Sharing the Knowledge: Students Help Students in the Academic Department

Cheyenne Haslett ’13
Web Features Editor

Learning and Laughing: Nicole Brill ‘11 shares a laugh with Julie Strickland ‘11 as she helps her with her math assignment. | Photo by Courtney Barry ’13

Jordan Glick ’11 got into tutoring last year, his junior year, when he decided he “wanted a job.”

The decision to have this kind of a job was based on convenience.

“I figured that it would be better than working in a store or restaurant because of the flexibility,” Glick said.

But before the aspects of tutoring can be weighed out, a student looking to tutor should get their name out. A way student tutors have done this is through the guidance department, and through parents.

Getting business is easy at Staples, according to a few students, who are approached all the time. The subjects that most need tutoring range from high school math to middle school world language.

Nicki Brill ’11 tutors middle-schoolers in Spanish and math. She tutors two kids new to the Westport curriculum “the basics of what we have learned up to eighth grade.”

To come up with lesson plans, Brill asked the students what they wanted to get out of her tutoring. She applied those ideas to the lessons she taught them. She brought notes from her Bedford Middle School years, which has proven to be very helpful.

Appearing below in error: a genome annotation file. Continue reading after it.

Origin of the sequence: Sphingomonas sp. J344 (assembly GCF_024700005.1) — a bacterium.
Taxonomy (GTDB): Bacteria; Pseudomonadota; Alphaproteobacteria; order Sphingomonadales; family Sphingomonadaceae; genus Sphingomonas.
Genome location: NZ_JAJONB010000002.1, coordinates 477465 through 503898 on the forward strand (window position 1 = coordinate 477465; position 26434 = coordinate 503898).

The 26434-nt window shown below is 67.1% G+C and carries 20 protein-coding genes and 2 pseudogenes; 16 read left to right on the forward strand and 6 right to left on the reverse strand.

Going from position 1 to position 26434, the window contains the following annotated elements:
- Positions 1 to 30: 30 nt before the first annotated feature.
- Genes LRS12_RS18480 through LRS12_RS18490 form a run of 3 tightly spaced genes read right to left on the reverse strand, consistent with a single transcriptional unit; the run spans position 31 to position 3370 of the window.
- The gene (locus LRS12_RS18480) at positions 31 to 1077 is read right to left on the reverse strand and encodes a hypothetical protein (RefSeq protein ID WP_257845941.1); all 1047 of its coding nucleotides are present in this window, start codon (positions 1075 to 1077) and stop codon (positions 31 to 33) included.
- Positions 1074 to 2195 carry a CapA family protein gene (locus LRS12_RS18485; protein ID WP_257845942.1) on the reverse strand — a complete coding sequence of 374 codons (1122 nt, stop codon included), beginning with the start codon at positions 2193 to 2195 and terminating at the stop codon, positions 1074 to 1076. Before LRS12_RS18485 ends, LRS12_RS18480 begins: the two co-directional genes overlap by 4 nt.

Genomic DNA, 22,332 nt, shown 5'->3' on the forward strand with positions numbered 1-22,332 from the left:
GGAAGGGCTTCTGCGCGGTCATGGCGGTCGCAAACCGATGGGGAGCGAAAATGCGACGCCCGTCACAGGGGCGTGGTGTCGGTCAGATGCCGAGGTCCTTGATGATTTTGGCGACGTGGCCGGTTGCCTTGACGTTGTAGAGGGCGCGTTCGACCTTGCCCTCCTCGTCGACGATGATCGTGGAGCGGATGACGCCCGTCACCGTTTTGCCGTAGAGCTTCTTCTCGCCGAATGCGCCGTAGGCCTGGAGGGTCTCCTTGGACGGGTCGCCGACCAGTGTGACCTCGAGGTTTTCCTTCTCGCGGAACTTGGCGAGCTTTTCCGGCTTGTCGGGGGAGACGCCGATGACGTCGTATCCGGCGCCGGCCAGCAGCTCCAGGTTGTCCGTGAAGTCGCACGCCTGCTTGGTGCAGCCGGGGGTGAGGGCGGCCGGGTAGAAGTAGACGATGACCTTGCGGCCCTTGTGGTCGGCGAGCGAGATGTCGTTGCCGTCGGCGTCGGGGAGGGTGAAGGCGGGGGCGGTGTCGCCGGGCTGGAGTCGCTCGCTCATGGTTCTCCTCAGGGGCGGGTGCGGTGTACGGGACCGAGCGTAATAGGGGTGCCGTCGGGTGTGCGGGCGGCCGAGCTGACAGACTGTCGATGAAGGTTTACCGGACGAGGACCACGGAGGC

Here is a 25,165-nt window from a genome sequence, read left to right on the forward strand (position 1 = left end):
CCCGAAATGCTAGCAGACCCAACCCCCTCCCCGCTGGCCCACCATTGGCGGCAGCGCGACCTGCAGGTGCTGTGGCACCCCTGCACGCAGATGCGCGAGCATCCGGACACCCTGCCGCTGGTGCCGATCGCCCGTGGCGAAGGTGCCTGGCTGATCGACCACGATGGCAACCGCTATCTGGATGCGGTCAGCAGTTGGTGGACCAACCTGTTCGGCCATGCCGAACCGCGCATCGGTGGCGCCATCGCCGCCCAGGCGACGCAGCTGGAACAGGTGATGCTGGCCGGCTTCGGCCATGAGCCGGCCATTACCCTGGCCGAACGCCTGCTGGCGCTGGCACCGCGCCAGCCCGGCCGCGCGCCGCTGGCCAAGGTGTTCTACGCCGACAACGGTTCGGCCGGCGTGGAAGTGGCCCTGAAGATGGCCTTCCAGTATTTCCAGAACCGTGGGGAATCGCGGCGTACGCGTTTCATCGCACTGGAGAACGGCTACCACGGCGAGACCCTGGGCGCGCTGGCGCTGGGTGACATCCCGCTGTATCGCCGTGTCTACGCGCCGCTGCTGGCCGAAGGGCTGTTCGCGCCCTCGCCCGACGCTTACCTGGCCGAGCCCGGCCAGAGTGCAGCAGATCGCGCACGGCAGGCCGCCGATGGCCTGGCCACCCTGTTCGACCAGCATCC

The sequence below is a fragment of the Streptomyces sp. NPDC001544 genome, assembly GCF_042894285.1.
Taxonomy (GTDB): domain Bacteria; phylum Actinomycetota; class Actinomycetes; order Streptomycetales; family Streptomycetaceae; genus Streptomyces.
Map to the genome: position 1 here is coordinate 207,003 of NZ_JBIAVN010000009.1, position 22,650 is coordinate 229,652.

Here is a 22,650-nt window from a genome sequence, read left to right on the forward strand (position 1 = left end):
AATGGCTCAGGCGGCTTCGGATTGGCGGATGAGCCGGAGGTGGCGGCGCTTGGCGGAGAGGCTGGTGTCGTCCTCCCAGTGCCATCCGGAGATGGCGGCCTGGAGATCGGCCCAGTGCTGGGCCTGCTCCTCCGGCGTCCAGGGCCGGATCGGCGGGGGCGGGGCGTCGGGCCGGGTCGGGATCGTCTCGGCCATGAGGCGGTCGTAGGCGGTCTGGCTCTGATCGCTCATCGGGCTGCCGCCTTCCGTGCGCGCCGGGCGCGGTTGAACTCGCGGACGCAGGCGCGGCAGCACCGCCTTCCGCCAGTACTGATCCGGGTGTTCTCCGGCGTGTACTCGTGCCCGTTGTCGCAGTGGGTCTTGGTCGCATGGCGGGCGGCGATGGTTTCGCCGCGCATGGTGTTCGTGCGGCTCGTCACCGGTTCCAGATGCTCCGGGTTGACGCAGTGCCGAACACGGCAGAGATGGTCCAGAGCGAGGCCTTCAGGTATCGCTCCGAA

Glick agreed with this, saying that in order to make sure he is well versed on a subject, he goes over his old notes from classes he’s taken before he tutors them.

Melissa Sweeney ‘11, who tutors math after school and on weekends, similarly uses this method of refreshing in order to prep for sessions.

Sweeney takes 4 AP’s and 1 honors class and is in the middle of applying to colleges, like Brill and Glick, but still manages to prep and tutor other students.

“It’s a lot to handle, but I just accept the fact that I never have free time… I basically sleep eat, play sports and work,” said Sweeney.

Glick tutors 3-5 days a week, sometimes twice a day. “Tutoring two hours a day definitely takes its toll,” Glick said.

Brill said it is tough to take on the job of tutoring, and of fulfilling other students academic needs before your own, but “definitely do-able.”

Though tutoring is time consuming, having too much business is a good problem to have, Glick said. With a range of prices from $20-$45 an hour, and tutoring being used so often at Staples, students have the opportunity to make tutoring into a real job.

The best thing about tutoring isn’t the money, however, at least not for Sweeney, Brill, or Glick.

“The best thing about tutoring is seeing the kids improve from what you’ve taught them,” Brill said.

Sweeney felt the same, in that while tutoring adds a lot more to manage, it definitely has advantages.

“I enjoy helping others by tutoring,” Sweeney said.

There is no need to look further than Staples for a tutor, because as Glick said, and many others agree, “I never turn anyone down, so feel free to ask.”